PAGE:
Master Juba

The Juba Dance

Most American slaves came from cultures in Africa that had relied on drumming as a means of communication and personal expression. Slaves were not allowed to play drums, so they began to use their bodies as instruments. Over time, the hand clapping, foot stomping, body thumping and thigh slapping evolved into a dance called "patting juba."

Lane combined patting juba with the jig and reel dances that he had learned from his poor Irish neighbors, and added many other ethnic dance steps he had learned, such as the shuffle, the slide, buckdancing, pigeon wing, and clog into a new dance that became known as tap dancing. As his reputation grew, the promoters began to call him Master Juba; the "Dancinest fellow ever was" and he was proclaimed the greatest dancer of all time by American and European writers alike.
 


Caricature of Master Juba from the 1848 theatrical season
Caricature of Master Juba
from the 1848 theatrical season

In 1848, a London reviewer gushed:

There never was such a Juba as the ebony-tinted gentleman who is now drawing all the world and its neighbours to Vauxhall. Such mobility of muscles, such flexibility of joints, such boundings, such slidings, such gyrations, such toes and such heelings, such backwardings and forwardings, such posturings, such firmness of foot, such elasticity of tendon, such mutation of movement, such vigour, such variety, such natural grace, such powers of endurance, such potency of pastern, were never combined in one nigger. Juba is to Vauxhall what the Lind is to the Opera House.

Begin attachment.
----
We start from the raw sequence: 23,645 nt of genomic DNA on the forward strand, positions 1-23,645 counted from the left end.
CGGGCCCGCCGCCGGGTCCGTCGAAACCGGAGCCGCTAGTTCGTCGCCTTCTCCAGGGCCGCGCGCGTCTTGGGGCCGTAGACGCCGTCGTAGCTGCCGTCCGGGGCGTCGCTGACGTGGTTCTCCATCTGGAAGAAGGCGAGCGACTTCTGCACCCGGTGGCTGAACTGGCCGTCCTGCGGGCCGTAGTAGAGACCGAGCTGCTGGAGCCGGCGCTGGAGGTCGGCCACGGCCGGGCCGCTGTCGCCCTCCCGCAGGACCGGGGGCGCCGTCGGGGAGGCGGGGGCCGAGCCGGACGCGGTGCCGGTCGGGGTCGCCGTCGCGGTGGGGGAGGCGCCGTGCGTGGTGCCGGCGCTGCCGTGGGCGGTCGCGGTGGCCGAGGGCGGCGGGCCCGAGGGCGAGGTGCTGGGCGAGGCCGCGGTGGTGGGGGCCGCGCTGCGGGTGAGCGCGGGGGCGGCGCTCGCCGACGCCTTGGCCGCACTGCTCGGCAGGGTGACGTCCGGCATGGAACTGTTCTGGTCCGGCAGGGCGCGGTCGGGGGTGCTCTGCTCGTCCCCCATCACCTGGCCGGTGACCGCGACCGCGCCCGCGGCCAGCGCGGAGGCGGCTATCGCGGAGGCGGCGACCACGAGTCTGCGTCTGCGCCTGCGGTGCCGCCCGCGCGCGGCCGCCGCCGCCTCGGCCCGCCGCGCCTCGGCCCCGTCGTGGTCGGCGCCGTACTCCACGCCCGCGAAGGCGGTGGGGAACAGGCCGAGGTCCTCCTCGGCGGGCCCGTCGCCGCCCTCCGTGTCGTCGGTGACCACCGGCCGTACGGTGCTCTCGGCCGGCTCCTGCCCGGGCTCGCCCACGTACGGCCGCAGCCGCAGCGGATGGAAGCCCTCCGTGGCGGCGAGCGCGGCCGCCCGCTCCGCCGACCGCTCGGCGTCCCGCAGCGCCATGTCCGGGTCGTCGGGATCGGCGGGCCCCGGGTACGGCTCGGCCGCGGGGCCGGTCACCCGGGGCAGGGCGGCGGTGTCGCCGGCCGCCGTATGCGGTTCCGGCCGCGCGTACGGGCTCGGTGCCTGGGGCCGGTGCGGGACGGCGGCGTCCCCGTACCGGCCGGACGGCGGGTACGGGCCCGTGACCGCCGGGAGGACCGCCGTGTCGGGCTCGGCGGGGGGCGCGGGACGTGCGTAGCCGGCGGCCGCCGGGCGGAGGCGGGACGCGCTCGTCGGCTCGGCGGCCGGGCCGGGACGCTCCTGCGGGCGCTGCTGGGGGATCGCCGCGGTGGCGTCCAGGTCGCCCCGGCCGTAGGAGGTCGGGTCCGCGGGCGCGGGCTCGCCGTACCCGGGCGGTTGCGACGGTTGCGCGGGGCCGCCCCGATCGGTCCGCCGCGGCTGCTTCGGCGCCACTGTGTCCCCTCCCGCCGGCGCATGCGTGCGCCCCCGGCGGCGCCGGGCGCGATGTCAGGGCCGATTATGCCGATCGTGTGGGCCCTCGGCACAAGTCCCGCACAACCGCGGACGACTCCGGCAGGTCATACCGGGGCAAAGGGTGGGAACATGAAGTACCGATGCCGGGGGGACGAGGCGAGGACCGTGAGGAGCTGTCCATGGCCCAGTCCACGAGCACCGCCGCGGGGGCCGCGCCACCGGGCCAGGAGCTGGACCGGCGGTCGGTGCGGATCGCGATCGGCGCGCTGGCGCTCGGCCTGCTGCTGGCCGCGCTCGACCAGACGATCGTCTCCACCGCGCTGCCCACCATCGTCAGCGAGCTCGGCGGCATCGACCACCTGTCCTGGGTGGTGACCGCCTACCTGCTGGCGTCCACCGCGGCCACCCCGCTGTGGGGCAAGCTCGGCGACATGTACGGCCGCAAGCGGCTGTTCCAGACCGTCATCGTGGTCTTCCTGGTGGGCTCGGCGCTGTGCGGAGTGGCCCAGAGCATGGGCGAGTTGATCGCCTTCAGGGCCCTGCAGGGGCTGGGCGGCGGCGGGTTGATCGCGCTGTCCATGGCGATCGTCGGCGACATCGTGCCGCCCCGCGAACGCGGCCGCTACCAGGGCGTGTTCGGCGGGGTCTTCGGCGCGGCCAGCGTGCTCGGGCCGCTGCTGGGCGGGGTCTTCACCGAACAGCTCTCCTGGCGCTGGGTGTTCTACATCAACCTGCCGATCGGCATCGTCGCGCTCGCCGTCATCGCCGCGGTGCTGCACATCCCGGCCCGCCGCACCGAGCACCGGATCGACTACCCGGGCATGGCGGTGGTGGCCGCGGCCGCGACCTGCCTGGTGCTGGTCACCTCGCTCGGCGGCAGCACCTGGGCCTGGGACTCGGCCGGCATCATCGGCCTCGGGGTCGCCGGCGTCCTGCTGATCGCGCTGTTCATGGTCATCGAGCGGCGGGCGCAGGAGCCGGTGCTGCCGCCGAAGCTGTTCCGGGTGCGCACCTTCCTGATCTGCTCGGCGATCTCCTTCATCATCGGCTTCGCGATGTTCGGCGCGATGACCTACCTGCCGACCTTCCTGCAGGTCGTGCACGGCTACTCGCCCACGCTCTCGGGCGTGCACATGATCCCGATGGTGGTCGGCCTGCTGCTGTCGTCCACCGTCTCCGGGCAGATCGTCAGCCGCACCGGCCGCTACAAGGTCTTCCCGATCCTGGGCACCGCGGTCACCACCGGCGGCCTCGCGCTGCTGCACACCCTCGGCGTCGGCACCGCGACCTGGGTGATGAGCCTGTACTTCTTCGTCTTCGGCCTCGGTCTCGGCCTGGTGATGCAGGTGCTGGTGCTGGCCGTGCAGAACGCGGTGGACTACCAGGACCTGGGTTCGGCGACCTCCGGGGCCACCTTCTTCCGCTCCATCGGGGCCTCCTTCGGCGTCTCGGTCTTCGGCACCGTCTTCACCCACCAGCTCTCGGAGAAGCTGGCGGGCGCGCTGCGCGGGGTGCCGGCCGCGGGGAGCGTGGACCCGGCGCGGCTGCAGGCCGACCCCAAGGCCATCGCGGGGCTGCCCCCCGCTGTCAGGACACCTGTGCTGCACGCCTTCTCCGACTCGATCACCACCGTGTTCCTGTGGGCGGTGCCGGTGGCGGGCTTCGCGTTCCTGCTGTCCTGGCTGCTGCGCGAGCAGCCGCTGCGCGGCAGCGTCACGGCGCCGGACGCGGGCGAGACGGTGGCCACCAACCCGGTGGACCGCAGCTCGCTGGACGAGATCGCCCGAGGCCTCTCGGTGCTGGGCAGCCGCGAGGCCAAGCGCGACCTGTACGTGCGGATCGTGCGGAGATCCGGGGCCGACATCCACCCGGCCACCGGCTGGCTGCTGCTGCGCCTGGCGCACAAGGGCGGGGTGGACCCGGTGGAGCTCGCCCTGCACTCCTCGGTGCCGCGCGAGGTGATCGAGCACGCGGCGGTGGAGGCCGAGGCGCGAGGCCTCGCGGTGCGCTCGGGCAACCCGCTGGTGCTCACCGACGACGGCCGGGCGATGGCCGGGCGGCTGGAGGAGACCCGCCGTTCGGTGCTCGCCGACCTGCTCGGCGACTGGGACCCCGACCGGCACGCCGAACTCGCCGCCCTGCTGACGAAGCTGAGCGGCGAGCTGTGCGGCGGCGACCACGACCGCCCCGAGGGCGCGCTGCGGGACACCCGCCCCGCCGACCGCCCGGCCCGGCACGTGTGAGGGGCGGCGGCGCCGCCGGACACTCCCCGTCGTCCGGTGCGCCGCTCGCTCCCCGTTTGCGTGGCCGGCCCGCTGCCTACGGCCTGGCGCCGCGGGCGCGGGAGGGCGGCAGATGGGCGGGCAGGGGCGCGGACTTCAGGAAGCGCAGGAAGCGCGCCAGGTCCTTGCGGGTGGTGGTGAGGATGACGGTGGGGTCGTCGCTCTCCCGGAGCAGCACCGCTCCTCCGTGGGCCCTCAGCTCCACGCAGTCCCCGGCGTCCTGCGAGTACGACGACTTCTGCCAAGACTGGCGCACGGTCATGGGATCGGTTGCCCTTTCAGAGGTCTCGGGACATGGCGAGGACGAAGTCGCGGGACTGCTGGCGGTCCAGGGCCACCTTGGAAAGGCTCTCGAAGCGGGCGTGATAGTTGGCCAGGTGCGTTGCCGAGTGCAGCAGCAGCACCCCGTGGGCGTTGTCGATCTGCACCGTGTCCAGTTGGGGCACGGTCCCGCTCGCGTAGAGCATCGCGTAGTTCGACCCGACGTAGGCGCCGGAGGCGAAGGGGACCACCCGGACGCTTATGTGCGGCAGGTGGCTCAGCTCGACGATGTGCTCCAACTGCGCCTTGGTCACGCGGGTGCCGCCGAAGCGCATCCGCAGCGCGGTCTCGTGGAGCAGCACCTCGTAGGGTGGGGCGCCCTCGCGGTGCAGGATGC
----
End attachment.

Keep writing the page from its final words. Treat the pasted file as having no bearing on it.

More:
Fame and (relative) Fortune

In 1845, Juba was the first black performer to get top billing over a white performer in a minstrel show. Master Juba competed in many dance contests and defeated all comers including an Irishman named Jack Diamond, who was considered the best white dancer. Juba and Diamond were then matched against each other in a series of staged tap dance competitions throughout the United States. 

Juba went on to give command performances before the crowned heads of Europe. The Illustrated London News asked, "How could he tie his legs into such knots and fling them about so recklessly, or make his feet twinkle until you lose sight of them altogether in his energy?" Juba eventually settled in London where he performed with an English dance company and opened his own dance studio. 

Throughout his brief career, Juba worked both night and day and it began to take a toll on his health. For most of that time his diet consisted of little more than fried eels and ale. The poor diet, odd hours, and strenuous physical exertion finally caused a breakdown.

William Henry Lane died in 1852 at the tender age of 27. One commentator smugly opined, "Success proved too much for him. He married too late (and a white woman besides) and died early and miserably." But the critics, promoters, theater owners, and his fellow performers mourned his passing, and his legacy was secure then as now. All tap dancers today acknowledge Master Juba as the creator of tap and celebrate his many contributions to modern dance.